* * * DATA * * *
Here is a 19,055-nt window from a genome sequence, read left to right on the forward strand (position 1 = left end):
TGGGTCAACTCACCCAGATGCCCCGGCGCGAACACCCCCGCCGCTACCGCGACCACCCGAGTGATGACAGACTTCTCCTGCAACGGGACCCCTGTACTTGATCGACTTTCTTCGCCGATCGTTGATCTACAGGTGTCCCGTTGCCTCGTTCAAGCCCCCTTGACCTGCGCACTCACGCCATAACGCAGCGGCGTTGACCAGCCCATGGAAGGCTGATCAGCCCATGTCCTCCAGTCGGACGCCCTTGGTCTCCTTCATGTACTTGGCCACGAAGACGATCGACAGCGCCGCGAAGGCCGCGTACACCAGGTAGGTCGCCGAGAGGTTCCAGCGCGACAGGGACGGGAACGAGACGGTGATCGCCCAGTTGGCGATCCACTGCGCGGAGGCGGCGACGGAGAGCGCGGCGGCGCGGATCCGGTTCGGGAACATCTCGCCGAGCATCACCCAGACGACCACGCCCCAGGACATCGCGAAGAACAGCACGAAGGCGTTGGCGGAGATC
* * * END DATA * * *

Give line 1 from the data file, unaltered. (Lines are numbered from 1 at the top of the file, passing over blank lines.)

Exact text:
Here is a 19,055-nt window from a genome sequence, read left to right on the forward strand (position 1 = left end):